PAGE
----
No end in Millersburg power battle

Citizens opposed to the power takeover demonstrate outside Millersburg City Hall Tuesday evening.

Citizens opposed to the power takeover demonstrate outside Millersburg City Hall Tuesday evening.

The fight over Millersburg's proposed forced takeover of Pacific Power's electric business in town will continue for at least the next several months. Council members Darrin Lane, Jim Lepin and Clayton Wood, the longtime mayor, on Tuesday voted to put the power takeover before the voters.

Opponents had urged the council to kill the proposal now instead of putting them through more meetings and another campaign on a plan they assert is opposed by the vast majority in town. But the council did the opposite.

Lepin's motion was without specifics, but City Attorney Forrest Reid says the election likely would not come until the general election in November. Before then, the council presumably will have to decide on the exact question on the ballot. Members might even turn it into an election to authorize around $40 million in borrowing.

That's the amount the plan's backers estimate would be more than enough to condemn and pay for the Pacific Power system in Millersburg, build a new substation and transmission line and launch the city electric company. In March, Millersburg voted 519-62 in favor of an initiative to prohibit the council from borrowing large amounts of money without an election. The vote was seen as an indirect referendum on the electric takeover, but obviously it didn't end the controversy.

The audience waits for the Millersburg council's decision Tuesday.

The audience waits for the Millersburg council's decision Tuesday.

Planning for the city utility was prompted and has been largely financed since 2012 or 2013 by ATI Wah Chang, the area's biggest industry and the largest power customer in Millersburg. (People may still call it Wah Chang, but since last year its official name is ATI Millersburg Operations.)  Pacific says Wah Chang has spent or will spend around $2 million for lawyers and consultants to move the plan forward. Millersburg won't have to repay the money unless the utility is formed.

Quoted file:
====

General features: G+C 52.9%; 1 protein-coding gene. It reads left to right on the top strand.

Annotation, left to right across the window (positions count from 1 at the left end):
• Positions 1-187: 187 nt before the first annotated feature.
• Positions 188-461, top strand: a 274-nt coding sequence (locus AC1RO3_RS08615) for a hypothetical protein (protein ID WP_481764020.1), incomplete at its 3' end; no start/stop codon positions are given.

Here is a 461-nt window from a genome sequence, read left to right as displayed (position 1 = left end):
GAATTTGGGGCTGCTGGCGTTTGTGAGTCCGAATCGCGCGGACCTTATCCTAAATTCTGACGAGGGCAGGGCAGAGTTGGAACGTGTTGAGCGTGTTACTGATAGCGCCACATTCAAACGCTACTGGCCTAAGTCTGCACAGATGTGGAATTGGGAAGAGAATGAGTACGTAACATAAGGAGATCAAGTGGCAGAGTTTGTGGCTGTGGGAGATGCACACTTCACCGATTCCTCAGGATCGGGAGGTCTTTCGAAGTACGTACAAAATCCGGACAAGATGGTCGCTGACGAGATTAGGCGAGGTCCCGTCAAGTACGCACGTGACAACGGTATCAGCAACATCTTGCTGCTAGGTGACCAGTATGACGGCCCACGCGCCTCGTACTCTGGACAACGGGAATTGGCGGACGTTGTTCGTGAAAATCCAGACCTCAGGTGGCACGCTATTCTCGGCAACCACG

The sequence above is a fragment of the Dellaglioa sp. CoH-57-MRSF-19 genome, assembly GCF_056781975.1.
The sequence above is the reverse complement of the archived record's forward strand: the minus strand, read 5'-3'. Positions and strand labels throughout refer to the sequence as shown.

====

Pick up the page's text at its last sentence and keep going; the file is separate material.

What Lane and the two others (Councilor Lisa Metz-Dittmer abstained, and Scott Cowan was not there) voted to put before the voters is a "Business Plan for Millersburg City Power," the product of a special committee formed by the council. The plan says that if Millersburg borrows and spends $40 million to start the utility in 2018 and amortizes the debt over 25 years from electric rates, consumers would have nearly $45 million in rate savings in the first 10 years compared to staying with Pacific Power. That's based on estimates that Pacific's rates would rise 5 percent a year, Wah Chang would be served by "market power," low-cost power from Bonneville Power Administration's hydro system would be available to the entire city by 2019, and BPA rates would increase 8 percent every two years and its transmission charges by 7 percent every three years.

Among other things, the plan includes detailed tables of assumed savings. For instance, it says that in 2028, all Millersburg households would split $909,000 in savings on their electric bills, and Wah Chang alone would save $4.2 million.

Pacific Power has dismissed the Millersburg plan as unrealistic, but Lane insists its numbers are conservative. He and Councilor Lepin, new on the council this year, also say that even if the voters give the go-ahead, the city would stop the venture if it costs more to get started than the voters authorize.

ATI officials and advisers watched from the sidelines Tuesday, as did representatives of Pacific Power. The council decision to carry on with the plan means that both corporations will continue this battle over power, with Millersburg's roughly 1,000 voters caught in the middle of the fight. (hh)

This story has been corrected, in line with the comment below, on who made the motion to send the issue to the voters. (hh)

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